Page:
Il grassetto è mio.
La Cina e’ entrato in vigore il primo novembre, in Italia impariamo in fretta.. (la norma descritta nel link entrera’ in vigore tra poco).
Dovremmo interrogarci seriamente su quale sia l’assetto di governance dell’informatica pubblica, del potere informatico, compatibile con uno Stato Democratico.
L’art. 5 della Costituzione, che in teoria deve essere rispettato con lealta’, a volte mi sembra inesistente.
Source : Wired
On November 1, the country’s first comprehensive data privacy law came into effect and boosted the protections given to hundreds of millions of consumers. The law will reshape how companies in China do business, but will also send huge ripples around the world.The new rules come in the form of the Personal Information Protection Law (PIPL), which places greater restrictions on what companies and individuals handling people’s personal information can do with that data.
China’s personal privacy law mirrors certain aspects of Europe’s all-encompassing General Data Protection Regulation (GDPR). For individuals, PIPL copies much of the same language as GDPR, Lee says. Both PILP and GDPR let people access information that’s held about them, ask for it to be corrected and deleted, and withdraw their consent for their information to be handled by a company. In some cases the laws are so similar the language is almost the same.“The Chinese government is the greater threat to individual privacy and I don’t know that they will be affected by this.”Omer Tene, GoodwinFor companies, there’s the requirement to protect people’s personal information. Companies operating in China now must employ a data protection officer, a move that has sent demand for such roles through the roof. Also cribbed from GDPR is the potential for huge fines: If a company breaches PIPL it can be hit with fines up to 50 million yuan ($7.8 million) or 5 percent of its annual revenue—roughly equivalent to GDPR’s $23 million and 4 percent thresholds.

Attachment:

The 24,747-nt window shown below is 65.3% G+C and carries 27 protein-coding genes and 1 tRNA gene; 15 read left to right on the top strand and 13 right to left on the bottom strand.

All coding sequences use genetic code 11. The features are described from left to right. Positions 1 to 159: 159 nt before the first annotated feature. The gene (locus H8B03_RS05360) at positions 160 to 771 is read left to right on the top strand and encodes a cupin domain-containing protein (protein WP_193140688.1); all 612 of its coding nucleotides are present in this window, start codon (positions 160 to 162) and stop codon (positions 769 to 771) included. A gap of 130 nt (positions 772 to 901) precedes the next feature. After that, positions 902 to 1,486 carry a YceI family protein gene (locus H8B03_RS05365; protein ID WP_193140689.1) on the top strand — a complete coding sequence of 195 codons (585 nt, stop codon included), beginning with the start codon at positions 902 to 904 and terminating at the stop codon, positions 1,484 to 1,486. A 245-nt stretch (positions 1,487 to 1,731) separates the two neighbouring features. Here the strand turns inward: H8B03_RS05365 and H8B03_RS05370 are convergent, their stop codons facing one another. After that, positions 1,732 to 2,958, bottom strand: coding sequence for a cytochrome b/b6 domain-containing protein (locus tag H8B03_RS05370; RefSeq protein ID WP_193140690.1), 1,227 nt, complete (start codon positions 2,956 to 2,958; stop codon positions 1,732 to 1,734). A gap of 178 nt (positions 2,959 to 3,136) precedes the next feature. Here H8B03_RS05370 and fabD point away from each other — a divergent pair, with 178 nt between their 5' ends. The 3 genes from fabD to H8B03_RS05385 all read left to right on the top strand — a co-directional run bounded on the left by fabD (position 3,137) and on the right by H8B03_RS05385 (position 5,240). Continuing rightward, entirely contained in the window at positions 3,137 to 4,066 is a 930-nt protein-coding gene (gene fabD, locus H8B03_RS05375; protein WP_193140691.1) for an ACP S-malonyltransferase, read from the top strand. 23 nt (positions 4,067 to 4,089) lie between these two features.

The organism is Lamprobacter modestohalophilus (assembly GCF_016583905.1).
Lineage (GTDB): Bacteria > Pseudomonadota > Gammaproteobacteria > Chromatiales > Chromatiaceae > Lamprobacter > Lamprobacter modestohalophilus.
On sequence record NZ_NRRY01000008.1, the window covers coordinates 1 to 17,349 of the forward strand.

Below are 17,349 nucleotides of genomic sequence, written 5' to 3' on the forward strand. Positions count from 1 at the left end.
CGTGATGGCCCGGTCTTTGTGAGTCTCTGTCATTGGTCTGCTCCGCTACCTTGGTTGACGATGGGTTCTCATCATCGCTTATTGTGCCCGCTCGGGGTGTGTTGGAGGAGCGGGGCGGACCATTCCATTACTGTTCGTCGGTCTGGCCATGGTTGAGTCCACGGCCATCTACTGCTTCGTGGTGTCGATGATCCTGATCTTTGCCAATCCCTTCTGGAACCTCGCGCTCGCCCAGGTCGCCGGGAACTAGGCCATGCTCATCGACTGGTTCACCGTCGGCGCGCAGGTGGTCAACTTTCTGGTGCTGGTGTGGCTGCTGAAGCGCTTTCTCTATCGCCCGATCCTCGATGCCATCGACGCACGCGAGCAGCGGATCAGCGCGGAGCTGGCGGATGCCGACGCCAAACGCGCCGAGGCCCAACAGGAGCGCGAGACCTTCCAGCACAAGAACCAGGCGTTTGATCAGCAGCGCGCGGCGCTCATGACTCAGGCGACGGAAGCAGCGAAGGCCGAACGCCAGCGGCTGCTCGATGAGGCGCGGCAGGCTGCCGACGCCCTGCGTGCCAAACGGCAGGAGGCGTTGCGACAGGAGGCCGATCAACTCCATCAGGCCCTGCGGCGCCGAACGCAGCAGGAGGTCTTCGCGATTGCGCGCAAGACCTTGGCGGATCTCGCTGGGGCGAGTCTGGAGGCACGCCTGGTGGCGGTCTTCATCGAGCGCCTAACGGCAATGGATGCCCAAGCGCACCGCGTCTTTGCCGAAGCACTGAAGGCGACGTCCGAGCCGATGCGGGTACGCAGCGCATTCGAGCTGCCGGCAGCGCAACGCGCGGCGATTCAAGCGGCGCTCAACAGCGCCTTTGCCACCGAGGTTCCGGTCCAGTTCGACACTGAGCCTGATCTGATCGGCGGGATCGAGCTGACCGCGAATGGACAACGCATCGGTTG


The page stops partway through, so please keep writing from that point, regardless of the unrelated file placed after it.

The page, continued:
The unavoidable flaw in China’s personal data law is that it doesn’t stop the state itself from being able to access its citizens’ personal information. People living in China will still be some of the most surveilled and censored on the planet. “The Chinese government is the greater threat to individual privacy, and I don’t know that they will be affected by this,” says Omer Tene, a partner specializing in data, privacy, and cybersecurity at law firm Goodwin.